1. Hi Rebecca. My best guess is that the intervals between trips out of the crate are too long so that she is busting to go when you get her out. Until she gets better control you might have to double the number of trips. The other option is that she is just urinating from excitement, which is never a problem as they grow out of it. However, it should not be more than a few sprinkles if so.

  2. I also forgot to add. She’ll not have any accidents at night and will wait. When then take her out straight away, she still won’t do anything and as soon as she’s back inside, she’ll go.

    1. Hi Sarah. This is exactly the scenario which is covered in the main article above so all my thoughts can be found there. Good luck.

  3. Hi Andrew,
    Thanks for this advice. We’ve only started bringing our puppy outside at 19 weeks old because we live in an apartment in the city and our vet advised us to not bring him outside to the street until this past weekend when he was fully vaccinated. He is so used to the pee pads and keeps holding his pee until he is back inside. We take him out first thing in the morning and he will do it then, but for the rest of the day, he waits. We have tried gating off where he is inside so he won’t be able to pee on the floor, but he still won’t pee outside and we finally have to give up and let him use the pad. It’s still only his fourth day of trying, but we are getting discouraged. Do you have any advice for this kind of situation?

    1. Hi Grace. That’s a tough one. You will definitely need to keep using pads a lot just so he doesn’t also learn to go on the floor when he’s desperate. I think just accept that it’s going to be slow and take pads with you when you go out. I would then try and make them gradually get smaller (over weeks to months), until he’s more on the grass than the pad. That way he should learn to go on the new surface without distress, which would set him back.

    2. Wow I am sore you are going through this but also happy to know I am not alone. I used pee pads until my puppy was vaccinated and it was safe to expose him outdoors and not get sick. He absolutely refuses to potty outside. I’ve been taking him regularly for at least 1 month and he has only pottied 3 times. I keep him outside sometimes for hours at a time he whines and cries because he has to potty and thinks he’s supposed to hold it until he gets to his pee pad. I’m starting to think pee pads are not a good idea because it confuses the puppy when it’s time to go outside.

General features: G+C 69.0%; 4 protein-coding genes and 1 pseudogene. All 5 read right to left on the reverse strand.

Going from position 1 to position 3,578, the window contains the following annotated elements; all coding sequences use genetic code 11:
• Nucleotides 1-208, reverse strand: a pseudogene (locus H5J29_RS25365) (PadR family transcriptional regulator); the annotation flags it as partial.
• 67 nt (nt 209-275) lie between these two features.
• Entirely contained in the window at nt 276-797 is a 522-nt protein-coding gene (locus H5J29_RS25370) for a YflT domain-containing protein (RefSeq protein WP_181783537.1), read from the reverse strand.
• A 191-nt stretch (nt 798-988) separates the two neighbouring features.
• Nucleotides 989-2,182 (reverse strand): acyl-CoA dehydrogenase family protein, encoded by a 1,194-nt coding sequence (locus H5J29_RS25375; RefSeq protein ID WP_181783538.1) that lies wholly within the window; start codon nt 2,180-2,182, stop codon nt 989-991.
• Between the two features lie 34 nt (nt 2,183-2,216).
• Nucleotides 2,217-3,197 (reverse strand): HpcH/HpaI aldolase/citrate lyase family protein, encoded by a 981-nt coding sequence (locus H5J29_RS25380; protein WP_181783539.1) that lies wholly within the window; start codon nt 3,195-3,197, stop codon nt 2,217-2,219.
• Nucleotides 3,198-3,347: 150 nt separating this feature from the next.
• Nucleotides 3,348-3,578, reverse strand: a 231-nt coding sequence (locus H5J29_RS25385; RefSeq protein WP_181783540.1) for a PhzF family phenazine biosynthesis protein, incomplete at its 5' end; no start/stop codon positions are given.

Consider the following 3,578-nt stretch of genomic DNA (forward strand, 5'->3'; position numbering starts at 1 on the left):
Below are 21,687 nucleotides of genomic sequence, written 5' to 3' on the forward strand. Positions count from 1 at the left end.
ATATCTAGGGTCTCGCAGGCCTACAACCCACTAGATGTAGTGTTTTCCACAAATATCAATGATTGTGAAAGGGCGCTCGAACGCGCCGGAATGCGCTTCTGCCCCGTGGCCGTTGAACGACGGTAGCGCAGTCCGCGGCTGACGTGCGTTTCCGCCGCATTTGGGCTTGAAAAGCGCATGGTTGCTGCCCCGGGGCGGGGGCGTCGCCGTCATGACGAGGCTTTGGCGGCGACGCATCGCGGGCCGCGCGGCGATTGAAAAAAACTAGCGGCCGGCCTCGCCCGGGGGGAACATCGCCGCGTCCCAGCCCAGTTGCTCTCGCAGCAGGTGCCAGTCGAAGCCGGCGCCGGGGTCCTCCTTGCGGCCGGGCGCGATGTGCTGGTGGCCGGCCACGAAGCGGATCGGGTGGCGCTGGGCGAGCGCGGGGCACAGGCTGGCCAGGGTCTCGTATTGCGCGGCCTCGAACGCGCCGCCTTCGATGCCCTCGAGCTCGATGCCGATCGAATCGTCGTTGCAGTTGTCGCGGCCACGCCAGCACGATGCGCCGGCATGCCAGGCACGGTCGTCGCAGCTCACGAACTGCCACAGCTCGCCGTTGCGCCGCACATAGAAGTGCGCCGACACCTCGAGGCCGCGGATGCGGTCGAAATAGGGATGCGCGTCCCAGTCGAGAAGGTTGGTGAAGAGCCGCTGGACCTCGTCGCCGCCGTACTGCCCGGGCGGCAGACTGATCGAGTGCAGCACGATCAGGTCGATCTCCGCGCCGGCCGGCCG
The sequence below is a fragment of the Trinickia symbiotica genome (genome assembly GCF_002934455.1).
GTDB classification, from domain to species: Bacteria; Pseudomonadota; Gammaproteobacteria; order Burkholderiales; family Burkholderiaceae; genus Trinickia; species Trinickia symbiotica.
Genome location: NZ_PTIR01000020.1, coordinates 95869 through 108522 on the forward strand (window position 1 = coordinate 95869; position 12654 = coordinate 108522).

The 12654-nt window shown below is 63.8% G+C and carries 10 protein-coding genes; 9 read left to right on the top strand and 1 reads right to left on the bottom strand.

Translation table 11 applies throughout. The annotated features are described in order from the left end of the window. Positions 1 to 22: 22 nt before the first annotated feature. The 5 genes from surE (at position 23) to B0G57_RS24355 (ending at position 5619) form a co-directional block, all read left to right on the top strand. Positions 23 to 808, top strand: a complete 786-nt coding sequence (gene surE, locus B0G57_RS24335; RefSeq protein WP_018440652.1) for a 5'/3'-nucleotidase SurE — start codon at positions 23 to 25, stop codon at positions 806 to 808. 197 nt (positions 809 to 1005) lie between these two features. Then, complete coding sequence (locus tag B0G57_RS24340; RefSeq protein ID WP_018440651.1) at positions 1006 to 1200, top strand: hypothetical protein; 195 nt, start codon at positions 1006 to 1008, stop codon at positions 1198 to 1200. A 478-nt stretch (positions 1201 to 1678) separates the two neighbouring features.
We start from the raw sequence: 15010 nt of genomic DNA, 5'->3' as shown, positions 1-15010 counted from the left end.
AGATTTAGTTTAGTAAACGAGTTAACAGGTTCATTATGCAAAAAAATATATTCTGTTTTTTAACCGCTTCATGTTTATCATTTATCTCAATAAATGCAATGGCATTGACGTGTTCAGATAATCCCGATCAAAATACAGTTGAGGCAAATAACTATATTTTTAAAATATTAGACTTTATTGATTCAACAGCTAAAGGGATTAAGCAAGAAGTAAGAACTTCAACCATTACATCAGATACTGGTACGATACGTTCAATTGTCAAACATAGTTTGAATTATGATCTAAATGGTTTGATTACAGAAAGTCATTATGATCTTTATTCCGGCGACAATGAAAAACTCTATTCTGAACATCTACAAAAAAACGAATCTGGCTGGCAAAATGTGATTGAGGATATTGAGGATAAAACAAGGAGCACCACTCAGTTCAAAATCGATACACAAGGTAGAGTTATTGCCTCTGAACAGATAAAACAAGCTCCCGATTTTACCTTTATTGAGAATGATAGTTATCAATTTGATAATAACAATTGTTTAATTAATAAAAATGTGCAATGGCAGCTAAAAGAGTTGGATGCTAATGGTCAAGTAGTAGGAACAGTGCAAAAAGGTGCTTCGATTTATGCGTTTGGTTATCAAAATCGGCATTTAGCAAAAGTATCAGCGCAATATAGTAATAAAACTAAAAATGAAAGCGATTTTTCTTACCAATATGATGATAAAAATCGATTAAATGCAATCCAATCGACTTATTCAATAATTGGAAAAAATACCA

3. Hi Andrew,
      I’ve had my puppy now for 1 full week. She’s 14 weeks old and we were told she was 90% house trained. She was great at the start, doing her business outside, on walks and just around the house. A few days later the accidents started to happen, I just assumed it was my fault and didn’t take her out often enough or didn’t catch her when she had a drink. I’ve now realised she’d rather go inside! We could be on a walk and she’d be loving it but will never go but as soon as we get home, within seconds she will have either peed or pooed in the house. I have tried over the last few days to start putting her in a pen as I know she won’t go in her bed. I done this for 5 hours yesterday and not once did she do anything outside, I forgot to lift her into the house on my last try and as soon as she was in the front door she peed. I really don’t know what I’m doing wrong or what I can do to help her. If you have any guidance for me it would be much appreciated! Thanks, Sarah.

  4. Hi Andrew,
    Thanks for an informative article and an interesting view on the neurology. Very enlightening and it really makes sense. I got my Samoyed puppy home just one week ago after she had spend her first 12 weeks at her old home, still with her mother and one sister left. Back then she was ‘almost completely potty trained’ as her previous owners phrased it and that was also my impression the first few days I had her home, no accidents inside the house and she seemed to really get the idea that peeing and pooing is an outdoor activity. I thought that it was almost too good to be true and it turned out that maybe it was, because when the first two days had passed it was almost like she began to prefer going inside the house rather than outside in the garden – despite the fact that she seemed to have gotten comfortable being outside and that we had spend a lot of time there in order for the garden to be a safe place with no rush – maybe even a little boring at times, as I didn’t want her to feel overwhelmed outside.